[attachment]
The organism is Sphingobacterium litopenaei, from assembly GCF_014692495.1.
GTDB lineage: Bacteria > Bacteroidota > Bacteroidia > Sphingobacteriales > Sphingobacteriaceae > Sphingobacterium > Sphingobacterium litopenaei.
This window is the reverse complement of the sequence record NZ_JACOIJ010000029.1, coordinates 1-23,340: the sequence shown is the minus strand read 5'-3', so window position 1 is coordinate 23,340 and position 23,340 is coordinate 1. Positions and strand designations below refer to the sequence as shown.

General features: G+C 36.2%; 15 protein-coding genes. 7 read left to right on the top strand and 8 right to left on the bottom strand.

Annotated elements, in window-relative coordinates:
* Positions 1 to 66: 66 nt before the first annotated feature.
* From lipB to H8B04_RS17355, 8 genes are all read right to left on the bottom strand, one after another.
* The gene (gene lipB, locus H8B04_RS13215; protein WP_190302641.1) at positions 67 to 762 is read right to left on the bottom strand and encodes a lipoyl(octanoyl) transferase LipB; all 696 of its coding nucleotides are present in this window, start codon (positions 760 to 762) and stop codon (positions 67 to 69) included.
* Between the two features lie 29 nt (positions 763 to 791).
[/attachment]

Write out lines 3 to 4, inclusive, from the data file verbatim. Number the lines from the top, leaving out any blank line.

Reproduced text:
This window is the reverse complement of the sequence record NZ_JACOIJ010000029.1, coordinates 1-23,340: the sequence shown is the minus strand read 5'-3', so window position 1 is coordinate 23,340 and position 23,340 is coordinate 1. Positions and strand designations below refer to the sequence as shown.

General features: G+C 36.2%; 15 protein-coding genes. 7 read left to right on the top strand and 8 right to left on the bottom strand.